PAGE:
Fantasy adventure saw more business overseas, grossing $10.6 million at 4,500 in 35 markets for a foreign cume of $37 million, led by China with $8.4 million. (Pic opened abroad first.) Weekend tally was led by Spain at $2 million and Italy at $1.3 million. Worldwide cume is $41.7 million.
Domestically, all attention was focused on unexpectedly strong debut of “Hannah Montana” since various tracking services had suggested it would open in the high teens. Distributors say tracking has been off consistently in recent months (though tracking kid interest in pics is particularly tricky). Last weekend, “Fast and Furious” likewise opened far ahead of expectations.
“Hannah” — also featuring the co-stars of the Disney Channel TV series, Billy Ray Cyrus, Jason Earles and Emily Osment — delivered the second-best Easter weekend opening of all time after 2006’s “Scary Movie 4” ($40.2 million). Pic marks the biggest April bow in Disney’s history and the best opening ever for a live-action G-rated pic.
Between her TV show, music and two films, the 16-year-old Cyrus has become the poster kid for Disney synergy. Her first pic was the 3-D concert docu “Hannah Montana/Miley Cyrus: The Best of Both Worlds Concert Tour,” which opened last year to $31.1 million on its way to cuming a boffo $65.3 million in a limited domestic run, all on the strength of girls.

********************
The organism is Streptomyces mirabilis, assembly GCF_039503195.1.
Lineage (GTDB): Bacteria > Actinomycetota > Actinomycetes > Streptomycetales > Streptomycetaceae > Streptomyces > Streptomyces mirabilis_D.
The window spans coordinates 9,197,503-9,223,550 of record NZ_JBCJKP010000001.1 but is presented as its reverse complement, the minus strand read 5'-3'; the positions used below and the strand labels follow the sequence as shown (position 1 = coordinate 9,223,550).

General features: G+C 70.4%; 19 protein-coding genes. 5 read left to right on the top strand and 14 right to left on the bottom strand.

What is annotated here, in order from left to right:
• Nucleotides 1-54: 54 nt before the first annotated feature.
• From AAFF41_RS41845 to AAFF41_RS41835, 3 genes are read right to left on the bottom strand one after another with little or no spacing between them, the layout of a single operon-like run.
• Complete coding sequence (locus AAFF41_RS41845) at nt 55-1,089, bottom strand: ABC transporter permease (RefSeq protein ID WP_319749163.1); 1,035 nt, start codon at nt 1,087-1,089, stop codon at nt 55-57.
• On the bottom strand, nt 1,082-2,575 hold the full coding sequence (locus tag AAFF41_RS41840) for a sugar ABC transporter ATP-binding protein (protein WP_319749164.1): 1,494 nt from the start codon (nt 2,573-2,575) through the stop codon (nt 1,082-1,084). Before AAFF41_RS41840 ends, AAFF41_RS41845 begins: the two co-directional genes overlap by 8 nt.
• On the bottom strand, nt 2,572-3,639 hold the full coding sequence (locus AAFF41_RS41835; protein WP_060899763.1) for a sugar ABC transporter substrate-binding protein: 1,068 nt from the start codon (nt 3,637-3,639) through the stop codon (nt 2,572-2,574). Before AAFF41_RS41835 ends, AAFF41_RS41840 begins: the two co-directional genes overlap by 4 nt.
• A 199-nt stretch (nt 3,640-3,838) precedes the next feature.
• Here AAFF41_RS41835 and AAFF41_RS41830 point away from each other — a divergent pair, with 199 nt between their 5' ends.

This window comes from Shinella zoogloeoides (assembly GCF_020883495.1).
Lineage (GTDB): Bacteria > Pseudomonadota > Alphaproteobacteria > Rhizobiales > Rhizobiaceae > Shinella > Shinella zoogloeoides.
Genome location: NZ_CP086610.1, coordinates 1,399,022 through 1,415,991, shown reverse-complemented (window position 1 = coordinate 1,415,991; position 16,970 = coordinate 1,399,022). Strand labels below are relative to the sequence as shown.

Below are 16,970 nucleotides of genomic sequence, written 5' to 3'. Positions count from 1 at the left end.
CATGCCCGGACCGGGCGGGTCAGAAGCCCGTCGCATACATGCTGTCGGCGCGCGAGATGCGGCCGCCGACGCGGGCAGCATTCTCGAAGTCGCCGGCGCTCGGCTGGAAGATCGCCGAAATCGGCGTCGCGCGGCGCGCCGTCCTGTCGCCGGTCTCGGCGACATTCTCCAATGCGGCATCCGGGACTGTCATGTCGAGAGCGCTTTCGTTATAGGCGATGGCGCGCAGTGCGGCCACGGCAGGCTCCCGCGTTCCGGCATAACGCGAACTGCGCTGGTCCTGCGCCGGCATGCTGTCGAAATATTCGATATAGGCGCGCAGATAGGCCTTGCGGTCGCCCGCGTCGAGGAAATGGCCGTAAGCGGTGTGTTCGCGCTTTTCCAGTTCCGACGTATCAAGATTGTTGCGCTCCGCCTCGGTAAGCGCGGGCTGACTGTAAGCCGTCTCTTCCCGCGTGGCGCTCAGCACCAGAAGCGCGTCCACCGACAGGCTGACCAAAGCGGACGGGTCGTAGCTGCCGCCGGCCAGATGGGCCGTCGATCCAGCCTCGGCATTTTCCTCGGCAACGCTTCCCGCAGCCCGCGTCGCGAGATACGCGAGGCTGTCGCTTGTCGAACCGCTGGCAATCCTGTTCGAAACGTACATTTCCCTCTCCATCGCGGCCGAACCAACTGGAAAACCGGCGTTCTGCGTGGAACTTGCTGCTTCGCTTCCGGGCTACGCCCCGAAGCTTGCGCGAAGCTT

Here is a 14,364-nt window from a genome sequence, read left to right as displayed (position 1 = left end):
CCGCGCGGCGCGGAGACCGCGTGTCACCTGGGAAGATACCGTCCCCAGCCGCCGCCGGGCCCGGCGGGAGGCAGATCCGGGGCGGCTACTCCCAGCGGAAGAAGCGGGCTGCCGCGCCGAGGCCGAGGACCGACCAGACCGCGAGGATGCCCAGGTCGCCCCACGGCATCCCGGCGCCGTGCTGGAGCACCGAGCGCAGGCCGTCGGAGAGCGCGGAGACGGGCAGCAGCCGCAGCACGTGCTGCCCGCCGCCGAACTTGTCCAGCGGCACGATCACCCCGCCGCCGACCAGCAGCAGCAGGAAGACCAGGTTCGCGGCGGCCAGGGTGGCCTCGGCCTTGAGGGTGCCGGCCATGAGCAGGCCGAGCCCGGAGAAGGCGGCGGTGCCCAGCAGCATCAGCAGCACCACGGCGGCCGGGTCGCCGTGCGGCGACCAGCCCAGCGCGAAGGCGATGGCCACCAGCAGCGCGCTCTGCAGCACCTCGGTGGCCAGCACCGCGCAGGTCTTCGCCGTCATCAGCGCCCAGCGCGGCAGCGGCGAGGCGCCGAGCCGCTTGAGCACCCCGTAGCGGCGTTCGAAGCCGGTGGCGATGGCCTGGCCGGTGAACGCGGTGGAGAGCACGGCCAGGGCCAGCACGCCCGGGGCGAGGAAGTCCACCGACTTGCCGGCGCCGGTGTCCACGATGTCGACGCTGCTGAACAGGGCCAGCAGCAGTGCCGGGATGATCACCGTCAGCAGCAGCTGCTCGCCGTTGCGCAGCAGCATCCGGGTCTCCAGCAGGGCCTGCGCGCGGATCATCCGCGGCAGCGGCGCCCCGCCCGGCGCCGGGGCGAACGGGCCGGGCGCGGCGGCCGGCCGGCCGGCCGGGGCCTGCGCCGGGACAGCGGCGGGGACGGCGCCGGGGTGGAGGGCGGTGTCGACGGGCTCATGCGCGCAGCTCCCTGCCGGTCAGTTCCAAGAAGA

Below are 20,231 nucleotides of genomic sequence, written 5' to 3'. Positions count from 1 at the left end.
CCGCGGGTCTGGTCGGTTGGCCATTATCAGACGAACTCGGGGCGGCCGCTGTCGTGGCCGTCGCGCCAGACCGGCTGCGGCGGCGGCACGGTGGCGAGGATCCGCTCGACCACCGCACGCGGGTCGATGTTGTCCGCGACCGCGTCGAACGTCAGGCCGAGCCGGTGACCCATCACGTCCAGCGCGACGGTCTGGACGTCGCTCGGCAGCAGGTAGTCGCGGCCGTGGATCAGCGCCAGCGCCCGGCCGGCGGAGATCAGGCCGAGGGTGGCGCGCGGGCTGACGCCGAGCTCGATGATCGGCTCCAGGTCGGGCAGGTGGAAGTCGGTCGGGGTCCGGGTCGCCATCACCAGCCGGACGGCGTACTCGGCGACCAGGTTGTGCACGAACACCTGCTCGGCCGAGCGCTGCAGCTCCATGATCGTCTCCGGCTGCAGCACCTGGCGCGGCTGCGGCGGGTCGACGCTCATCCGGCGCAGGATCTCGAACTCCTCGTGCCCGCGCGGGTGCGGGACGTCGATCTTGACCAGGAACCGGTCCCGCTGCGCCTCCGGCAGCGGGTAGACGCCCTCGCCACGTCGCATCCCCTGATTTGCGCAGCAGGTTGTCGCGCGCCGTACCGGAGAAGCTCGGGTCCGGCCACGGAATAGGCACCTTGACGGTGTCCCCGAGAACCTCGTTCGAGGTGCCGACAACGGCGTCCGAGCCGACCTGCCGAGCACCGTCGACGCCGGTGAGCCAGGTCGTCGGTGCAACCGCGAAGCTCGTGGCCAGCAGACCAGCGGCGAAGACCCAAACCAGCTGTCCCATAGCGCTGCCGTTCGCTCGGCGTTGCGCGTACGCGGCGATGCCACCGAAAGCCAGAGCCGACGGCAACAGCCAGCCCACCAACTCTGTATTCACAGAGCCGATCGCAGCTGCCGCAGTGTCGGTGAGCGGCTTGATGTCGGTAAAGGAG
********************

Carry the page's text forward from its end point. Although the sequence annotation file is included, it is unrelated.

With “Hannah Montana: The Movie,” Walt Disney prexy of domestic distribution Chuck Viane said director Peter Chelsom and scribe Daniel Berendsen delivered the movie that Cyrus’ fans wanted to see. Audience was 79% female, with 60% between the ages of 2 and 17. Moms and some dads filled out the rest of the aud.
“Hannah Montana” dropped 40% from Friday to Saturday, one of the bigger drops in recent memory, but Viane said it speaks to how avid Cyrus’ fans were.
“It shows in how crazed her fanbase was to be there opening day,” Viane said.
Disney won’t open “Hannah Montana” for another three weeks overseas. It will compete with a comedy from another Disney-groomed star, Zac Efron, in “17 Again,” which opened in the U.K. over the weekend, a week ahead of its domestic debut. Pic grossed $3.75 million in Blighty to place No. 3. (Warner Bros. distribs “17 Again” in the U.S.)
Disney’s “Race to Witch Mountain” continued to see action overseas, grossing $5.2 million at 2,075 in 23 markets. Pic, which has cumed $15 million internationally and $62 million domestically, is still early in its run overseas.
As Cyrus is to Disney, “The Fast and the Furious” franchise is to U.
The fourth outing has re-energized the franchise by reuniting the original cast of the first pic.
In the U.S., a significant part of the film’s success is its appeal to Hispanic moviegoers. It’s likewise doing well in Mexico and South America, but it has strength across the board overseas. U believes the pic has a strong shot at reaching $450 million worldwide.